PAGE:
The sons of Surya (Karna, Sugriva, Vaiwaswatha Manu, Aswini Twins, Sani, Yama)

Yama is the best son of Surya as far as I know. He is The Lord of Dharma. Yama in yoga is the first step of self-control. The Yamaha you drive around is named after him. Yama is worshipped in China, Japan and Kerala and has strong connections to the South of India. Mudrarakshasa has an episode, where in a person goes around with a picture of Yama telling people of his greatness. (mahima). This custom is followed for Sani in the south.

Much of the Dharma we have today has roots in Yama’s Dharma Sastras. Bhishma quotes Yama. There are Rg Veda Mantras in which Yama tells his sister Yami why a brother may not marry a sister. (By the way, Yama is against dowry system.)

Much of the Dharma we have today has roots in Yama’s Dharma Sastras.

Telugu movies generally make light fun of Yama as in the movies Devanthakudu, Yamagola and Yamadonga (same basic story in all three)., and he is seen only in the role of  the person who judges you at the time of death and decides where you will go. Some people and traditions even confuse him with mRtyu – death and kAla – time (death due to time).

Unlike this in the movie Sri Manjunatha, you see the devotee Manjunatha welcoming Yama as the one’s best friend. So I like the song. The character Manjunatha is played by the Kannada Actor incidentally named Arjun! The one you see with the famous noose in the video is Siva and not Yama, since Manjunatha was an an exceptional devotee. (As Indra came for Sravana Kumara, Yama came for Markandeya). Really lesser mortals get only messengers or dUtas.

Brothers of Yama : 

When you say the son of Surya Deva (the sun), most people think of the tragic hero Karna. When there was a conflict between Indra‘s son Arjuna and Surya’ s son Karna, Surya merely warned Karna in a dream about Indra’s plot, whereas Indra in the guise of a Brahmin, actively took away Karna’s Kavacha-Kundalas – Surya’s protective gift at birth. So on the one hand people blame Indra for interfering and on the other Surya for not doing enough! When there was a conflict between Indra’s son Vali and Surya’s son Sugriva, neither of them stepped in to help and in that round it was Surya’s son who won. Sugriva was an exceptional warrior and  friend of Rama, while Arjuna was Krishna‘s friend. It was Vishnu as the friend who once granted victory to Indra’s son, Arjuna as Krishna and once granted victory to Surya’s son, Sugreeva as Rama. Friends matter more than fathers some times! And father who grants you good looks and intelligence and does not support you through conflicts reminds me of our father Surya. He has given us life and and daily energy and expects us to take care of ourselves! Vaiwaswatha Manu, the Dravidian king and ancestor of Rama and Krishna, was the son of Vivaswan, which is another name for Surya! Vaiwaswatha Manu was also known as Satyavrata manu. Incidentally, it was Vishnu as the Matsya Avataram who saved Vaiwaswatha Manu. The Aswini (Ashwini) Twins are sons of Surya, who only got devata status thanks Chyavana, son of Bhrgu (Bhrigu, Bhrugu). They were initially kept out on the grounds that could not be Devas. s’ani (Saturn) is a son of Surya. He represents Karmic influences in Astrology. And many people worship Surya when they want relief from the periods of Sani in their life. While some traditions hold that Sani’s mother was Chaaya, the shadow of Surya’s wife Sandhya (dawn), one hindi tv serial holds that it is Sandhya who is the mother. Sani periods are pay up time and most people want to have as little to do with this lord of Karma as possible.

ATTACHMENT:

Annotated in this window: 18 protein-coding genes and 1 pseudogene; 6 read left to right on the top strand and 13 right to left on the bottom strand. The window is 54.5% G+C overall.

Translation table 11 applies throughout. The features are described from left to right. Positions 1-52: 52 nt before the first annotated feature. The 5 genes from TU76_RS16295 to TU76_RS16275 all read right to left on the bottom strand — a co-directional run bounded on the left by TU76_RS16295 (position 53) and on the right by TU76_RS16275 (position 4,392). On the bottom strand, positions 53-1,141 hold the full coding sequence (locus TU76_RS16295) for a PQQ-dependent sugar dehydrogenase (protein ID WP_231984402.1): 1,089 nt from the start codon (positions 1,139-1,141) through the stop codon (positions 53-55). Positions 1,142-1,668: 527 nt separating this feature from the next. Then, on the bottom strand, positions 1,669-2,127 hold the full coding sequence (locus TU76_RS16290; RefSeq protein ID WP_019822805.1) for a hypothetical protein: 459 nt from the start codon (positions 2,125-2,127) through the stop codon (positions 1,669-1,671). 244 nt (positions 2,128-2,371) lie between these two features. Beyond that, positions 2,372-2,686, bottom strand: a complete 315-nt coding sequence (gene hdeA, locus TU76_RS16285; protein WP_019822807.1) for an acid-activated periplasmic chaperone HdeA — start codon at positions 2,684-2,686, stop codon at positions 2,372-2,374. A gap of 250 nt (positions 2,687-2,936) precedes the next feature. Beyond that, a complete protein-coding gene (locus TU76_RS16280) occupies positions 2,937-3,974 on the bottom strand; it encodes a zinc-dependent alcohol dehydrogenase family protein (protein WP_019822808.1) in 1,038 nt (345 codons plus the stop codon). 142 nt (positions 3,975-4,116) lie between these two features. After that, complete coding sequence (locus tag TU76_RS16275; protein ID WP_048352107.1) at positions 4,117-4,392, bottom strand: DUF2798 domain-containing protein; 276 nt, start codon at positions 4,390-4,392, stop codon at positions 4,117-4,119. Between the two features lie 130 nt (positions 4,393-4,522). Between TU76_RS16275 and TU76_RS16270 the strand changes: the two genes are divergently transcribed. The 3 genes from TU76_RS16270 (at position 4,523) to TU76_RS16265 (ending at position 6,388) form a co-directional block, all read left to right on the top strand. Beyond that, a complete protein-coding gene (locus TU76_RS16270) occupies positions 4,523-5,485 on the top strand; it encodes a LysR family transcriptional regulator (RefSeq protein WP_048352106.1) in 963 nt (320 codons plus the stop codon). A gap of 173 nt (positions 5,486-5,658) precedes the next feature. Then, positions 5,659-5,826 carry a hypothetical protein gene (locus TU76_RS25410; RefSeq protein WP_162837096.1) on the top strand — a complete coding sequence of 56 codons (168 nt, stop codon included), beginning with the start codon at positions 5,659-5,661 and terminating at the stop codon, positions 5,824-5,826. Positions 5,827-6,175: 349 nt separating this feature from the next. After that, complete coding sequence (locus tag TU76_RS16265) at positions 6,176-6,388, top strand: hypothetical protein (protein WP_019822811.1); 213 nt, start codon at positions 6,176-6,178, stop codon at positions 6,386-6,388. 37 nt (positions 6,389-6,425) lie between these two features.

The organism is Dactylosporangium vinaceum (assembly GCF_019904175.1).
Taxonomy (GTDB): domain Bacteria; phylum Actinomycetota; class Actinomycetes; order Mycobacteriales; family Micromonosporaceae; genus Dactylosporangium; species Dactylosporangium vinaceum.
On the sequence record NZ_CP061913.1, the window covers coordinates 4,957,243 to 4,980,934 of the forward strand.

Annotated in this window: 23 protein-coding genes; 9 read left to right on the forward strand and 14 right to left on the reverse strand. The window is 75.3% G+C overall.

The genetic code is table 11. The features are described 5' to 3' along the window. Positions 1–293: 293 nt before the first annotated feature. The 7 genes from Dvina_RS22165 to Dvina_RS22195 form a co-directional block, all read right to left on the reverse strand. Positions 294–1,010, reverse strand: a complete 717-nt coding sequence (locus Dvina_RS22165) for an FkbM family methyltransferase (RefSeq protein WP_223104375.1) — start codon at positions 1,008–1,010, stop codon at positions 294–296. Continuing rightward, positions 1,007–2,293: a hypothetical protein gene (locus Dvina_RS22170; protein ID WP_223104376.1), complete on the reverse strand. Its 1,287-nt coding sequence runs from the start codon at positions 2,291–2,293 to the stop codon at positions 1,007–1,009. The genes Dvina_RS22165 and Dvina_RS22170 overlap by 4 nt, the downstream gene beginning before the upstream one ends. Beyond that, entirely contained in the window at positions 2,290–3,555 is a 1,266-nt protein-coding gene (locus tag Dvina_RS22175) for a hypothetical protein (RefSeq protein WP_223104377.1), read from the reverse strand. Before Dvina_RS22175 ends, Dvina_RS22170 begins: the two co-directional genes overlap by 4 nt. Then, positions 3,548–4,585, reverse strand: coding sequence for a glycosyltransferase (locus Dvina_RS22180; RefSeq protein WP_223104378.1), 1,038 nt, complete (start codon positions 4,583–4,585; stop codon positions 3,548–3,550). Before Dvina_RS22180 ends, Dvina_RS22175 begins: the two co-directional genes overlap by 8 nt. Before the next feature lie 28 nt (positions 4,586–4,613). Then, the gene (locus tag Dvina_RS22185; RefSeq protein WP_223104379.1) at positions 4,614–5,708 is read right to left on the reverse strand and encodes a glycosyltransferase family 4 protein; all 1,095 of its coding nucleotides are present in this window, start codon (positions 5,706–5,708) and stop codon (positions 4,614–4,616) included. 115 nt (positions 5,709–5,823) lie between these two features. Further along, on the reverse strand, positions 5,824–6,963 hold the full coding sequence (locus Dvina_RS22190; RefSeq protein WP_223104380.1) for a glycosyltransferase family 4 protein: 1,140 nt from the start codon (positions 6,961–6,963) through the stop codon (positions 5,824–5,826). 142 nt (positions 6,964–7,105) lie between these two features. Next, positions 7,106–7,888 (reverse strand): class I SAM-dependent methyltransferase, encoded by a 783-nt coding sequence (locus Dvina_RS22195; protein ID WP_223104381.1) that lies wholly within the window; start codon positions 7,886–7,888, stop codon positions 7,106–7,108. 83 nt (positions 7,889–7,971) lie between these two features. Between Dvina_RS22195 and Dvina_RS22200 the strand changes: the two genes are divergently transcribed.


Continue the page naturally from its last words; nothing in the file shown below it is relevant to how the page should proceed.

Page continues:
Yama in China and Japan


 Quoted from http://www.earnshaw.com/shanghai-ed-india/tales/library/chinajournal/journal1926/March/0303.htm

“In Tokyo one of the most popular festivals is celebrated on the day consecrated to Emma-o (the Japanese pronunciation of the Chinese characters for Yen Mo Wang . The ceremonies in honour of Yama are attended by enormous crowds and are performed by laymen; the Buddhist clergy do not on that day, as far as I know, participate in the worship of Yama. A feature of this Japanese Yama festival are the religious plays enacted in tents erected for the occasion.

In China, Yen-wang or King Yama is certainly well known everywhere. I am told that his images are to be found in all the city temples which have been built throughout the country ever since the the Ming period. In the Tung-yueh-miao outside Ch’ao-yang-men, Peking, a terrible Yama image is also found. I have not, however, been able to find out whether a special festival is held anywhere in China in honour of Yama. His name is frequently mentioned by the Buddhist priests, who read the scriptures at higher-class funerals, and occasionally incense is burnt before the representations of the god in the various temples. I have searched for the special Yama temples which I was told existed in Peking, but in vain.

In Peking there are at least two streets called Yen-wang-miao Chieh, or “Street of King Yama’s Temple.” One of them is near the Government Printing Office. Many persons living in that street have been questioned as to the location of the Yama temple, which gave the street its name, but none could give a satisfactory answer. Even the memory of the sanctuary, which surely must have existed, had vanished.

The other Yen-wang-miao Chieh is just outside the Hatamen gate and the temple of Yama was easily located; but it was found that the temple contained no images. It had three years before been converted into a fire brigade station. This change will probably be acclaimed by many as another victory of modern science over the powers of hell, but it will be sincerely regretted by all those interested in comparative mythology.” 

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